The stories and legends are as fascinating and rich as the frescoes on the ancient walls. The chapter on Chubacha Ram Rai for example, begins with historical references to a pond in Lahore associated with Guru Nanak and then the story of his legendary walking stick. It then continues the story of the stick’s passage through the hands of Mian Mir to that of Guru Har Rai’s disinherited son, Ram Rai. According to the legend, in an act of apparent generosity Ram Rai miraculously created a pond of water for the benefit of the parched populace of the area—hence the name ‘Chubacha’ meaning pond in an old Punjabi dialect. Even if one ignores the obvious hagiographic references to the miraculous, the picture that emerges should still be of interest to both the general reader and the scholar for in it one can see how even the competing Sikh institutions and personalities were often complementary and instrumental in creating the larger Sikh narrative of altruism and community service.

While most of the featured shrines are indeed Sikh and the storyline clearly from a Sikh point of view, it is not exclusively so. Lahore’s historic Wazir Khan’s mosque is covered prominently in the book with its beautiful pictures together with the story of its founder’s legendary kindness towards the Sikhs and his reverence for the Gurus. Included also is a detailed account of the glory of the mosque, during the reign of Maharaja Ranjit Singh as noted by the visiting Europeans. The book thus recreates not only the sense of division and loss experienced during the partition but also a more gentle era of Punjabiyat that existed in the still earlier times. This perhaps is another big strength of the book, it tells a story against a looming backdrop of partition and loss— yet without recriminations so that the overall message is still uplifting and fraternal.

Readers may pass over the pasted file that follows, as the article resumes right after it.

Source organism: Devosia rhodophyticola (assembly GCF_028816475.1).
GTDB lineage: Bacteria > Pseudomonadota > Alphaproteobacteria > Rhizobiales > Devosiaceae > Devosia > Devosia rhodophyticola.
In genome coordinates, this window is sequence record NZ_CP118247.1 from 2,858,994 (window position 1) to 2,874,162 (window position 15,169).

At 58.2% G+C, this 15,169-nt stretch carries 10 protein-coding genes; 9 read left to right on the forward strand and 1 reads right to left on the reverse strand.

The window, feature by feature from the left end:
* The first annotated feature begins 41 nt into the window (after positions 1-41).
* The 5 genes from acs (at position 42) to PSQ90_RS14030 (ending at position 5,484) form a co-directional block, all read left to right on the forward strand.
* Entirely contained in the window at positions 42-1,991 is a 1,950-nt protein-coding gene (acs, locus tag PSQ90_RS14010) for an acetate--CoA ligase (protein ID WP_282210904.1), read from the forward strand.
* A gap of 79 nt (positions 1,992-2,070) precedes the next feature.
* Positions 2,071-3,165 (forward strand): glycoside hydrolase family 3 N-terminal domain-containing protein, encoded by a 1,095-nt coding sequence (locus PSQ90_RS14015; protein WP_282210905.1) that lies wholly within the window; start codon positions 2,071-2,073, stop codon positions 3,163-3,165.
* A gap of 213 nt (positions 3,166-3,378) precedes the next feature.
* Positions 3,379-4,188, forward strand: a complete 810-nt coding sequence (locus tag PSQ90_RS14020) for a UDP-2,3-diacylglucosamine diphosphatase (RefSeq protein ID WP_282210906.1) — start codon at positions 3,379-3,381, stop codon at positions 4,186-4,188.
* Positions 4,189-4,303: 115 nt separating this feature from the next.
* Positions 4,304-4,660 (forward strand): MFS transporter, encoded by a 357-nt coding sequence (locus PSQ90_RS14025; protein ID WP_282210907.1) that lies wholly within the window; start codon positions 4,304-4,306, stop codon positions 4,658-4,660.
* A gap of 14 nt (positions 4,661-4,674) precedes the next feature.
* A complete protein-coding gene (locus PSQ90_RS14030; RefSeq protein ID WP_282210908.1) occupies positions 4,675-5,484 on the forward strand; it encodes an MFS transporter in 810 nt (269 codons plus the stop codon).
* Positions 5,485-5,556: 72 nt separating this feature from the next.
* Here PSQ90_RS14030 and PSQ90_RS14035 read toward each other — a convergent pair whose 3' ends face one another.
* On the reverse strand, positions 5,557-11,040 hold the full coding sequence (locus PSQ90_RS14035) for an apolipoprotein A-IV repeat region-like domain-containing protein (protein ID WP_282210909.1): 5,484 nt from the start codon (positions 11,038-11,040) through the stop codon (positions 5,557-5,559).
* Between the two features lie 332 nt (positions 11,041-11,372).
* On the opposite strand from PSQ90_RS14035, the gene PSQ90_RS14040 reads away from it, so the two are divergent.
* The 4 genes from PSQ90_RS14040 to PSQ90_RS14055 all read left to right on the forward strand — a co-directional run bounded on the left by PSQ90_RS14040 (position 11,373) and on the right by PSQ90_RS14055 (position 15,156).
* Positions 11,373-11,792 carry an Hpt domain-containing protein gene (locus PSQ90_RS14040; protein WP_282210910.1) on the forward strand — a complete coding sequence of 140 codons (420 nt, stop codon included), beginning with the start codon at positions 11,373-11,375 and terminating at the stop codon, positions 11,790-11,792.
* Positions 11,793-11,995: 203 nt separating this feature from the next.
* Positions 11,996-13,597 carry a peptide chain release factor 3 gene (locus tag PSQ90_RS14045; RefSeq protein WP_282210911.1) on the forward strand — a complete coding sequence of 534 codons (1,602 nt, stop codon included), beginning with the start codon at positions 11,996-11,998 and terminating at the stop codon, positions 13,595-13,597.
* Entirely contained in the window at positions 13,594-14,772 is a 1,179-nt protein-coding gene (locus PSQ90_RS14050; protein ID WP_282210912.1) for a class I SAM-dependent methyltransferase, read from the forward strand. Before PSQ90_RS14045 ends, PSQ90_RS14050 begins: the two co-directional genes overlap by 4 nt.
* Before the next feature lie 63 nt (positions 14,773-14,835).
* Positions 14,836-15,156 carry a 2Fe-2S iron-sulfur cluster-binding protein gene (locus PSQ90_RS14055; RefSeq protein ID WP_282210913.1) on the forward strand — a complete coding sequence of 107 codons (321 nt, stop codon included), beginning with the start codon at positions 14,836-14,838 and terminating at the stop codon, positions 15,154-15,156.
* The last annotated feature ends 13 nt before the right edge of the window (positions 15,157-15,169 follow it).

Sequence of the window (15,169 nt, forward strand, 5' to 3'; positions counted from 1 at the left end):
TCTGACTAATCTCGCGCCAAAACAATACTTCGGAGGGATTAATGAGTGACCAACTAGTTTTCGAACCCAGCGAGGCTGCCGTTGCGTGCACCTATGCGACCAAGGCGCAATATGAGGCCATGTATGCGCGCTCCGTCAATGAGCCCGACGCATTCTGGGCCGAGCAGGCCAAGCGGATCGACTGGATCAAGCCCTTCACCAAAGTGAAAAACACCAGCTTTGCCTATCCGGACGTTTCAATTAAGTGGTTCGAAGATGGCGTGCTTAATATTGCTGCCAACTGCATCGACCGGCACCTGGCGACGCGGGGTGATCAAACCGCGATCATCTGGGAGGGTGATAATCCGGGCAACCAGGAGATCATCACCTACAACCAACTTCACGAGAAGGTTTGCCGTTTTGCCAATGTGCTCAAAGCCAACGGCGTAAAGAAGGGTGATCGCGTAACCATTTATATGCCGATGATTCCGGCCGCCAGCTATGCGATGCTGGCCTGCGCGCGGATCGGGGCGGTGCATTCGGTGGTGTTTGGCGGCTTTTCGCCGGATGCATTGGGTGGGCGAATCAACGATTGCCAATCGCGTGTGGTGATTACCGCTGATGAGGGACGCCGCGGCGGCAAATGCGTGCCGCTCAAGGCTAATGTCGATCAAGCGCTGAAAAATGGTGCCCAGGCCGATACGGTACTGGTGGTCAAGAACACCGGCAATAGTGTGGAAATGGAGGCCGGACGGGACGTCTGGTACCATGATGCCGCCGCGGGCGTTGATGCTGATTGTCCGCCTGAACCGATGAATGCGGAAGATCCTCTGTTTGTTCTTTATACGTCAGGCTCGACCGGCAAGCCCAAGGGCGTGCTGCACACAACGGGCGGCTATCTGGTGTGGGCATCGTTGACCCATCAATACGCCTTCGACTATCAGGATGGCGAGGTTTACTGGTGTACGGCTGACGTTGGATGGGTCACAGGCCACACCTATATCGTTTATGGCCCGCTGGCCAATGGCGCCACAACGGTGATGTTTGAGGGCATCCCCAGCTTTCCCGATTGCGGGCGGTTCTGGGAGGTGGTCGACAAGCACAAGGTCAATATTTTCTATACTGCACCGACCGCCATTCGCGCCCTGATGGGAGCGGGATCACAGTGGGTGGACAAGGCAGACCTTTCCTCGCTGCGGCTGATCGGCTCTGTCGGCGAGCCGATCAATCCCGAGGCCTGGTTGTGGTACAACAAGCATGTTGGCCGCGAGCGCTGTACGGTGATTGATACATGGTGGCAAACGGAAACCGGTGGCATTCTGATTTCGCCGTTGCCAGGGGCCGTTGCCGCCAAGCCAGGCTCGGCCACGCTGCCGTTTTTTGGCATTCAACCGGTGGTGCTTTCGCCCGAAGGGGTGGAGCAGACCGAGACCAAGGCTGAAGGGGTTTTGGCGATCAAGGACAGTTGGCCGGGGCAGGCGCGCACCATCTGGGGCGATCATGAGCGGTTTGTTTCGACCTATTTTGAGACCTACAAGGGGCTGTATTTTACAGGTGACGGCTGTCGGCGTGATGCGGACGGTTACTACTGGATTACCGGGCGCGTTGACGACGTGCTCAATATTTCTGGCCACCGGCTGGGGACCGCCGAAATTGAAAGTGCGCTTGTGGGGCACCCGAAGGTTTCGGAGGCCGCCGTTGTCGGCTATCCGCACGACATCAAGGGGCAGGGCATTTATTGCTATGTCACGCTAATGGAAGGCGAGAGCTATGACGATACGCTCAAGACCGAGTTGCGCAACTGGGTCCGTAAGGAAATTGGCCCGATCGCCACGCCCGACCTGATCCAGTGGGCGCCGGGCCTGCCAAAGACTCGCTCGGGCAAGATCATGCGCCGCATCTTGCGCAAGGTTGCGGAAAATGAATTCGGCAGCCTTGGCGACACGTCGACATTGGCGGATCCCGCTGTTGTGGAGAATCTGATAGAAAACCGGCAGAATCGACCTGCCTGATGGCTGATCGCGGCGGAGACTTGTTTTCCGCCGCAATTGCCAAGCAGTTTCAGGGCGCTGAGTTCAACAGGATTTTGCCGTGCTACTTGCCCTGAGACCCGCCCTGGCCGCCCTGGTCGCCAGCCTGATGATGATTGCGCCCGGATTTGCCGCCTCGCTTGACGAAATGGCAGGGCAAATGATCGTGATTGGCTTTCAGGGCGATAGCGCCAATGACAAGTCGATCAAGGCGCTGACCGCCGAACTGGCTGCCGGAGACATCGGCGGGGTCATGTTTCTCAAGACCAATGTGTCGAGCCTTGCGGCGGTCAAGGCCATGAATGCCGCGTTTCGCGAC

For the Punjabis—especially the Sikhs—many of us now spread around the world but still yearning to connect with our roots, this book will be act as a catalyst to convert our yearning into action and seek more, perhaps even travel to Pakistan. For the academic community too, The Sikh Heritage Beyond Borders, with its more than thirty pages of notes, will serve as a rich reference guide for years to come.

Very appropriately, Dr. Pannu concludes his book by quoting Guru Arjan Dev: ‘The egg of doubt has burst, my mind has been enlightened.

The Guru has shattered the shackles on my feet, and has set me free’(SGGS 1002). Indeed, the book is likely to burst several misconceptions and unshackle many feet, from lay persons to academics, some of whom may then travel to the land of their ancestors and experience their heritage beyond borders.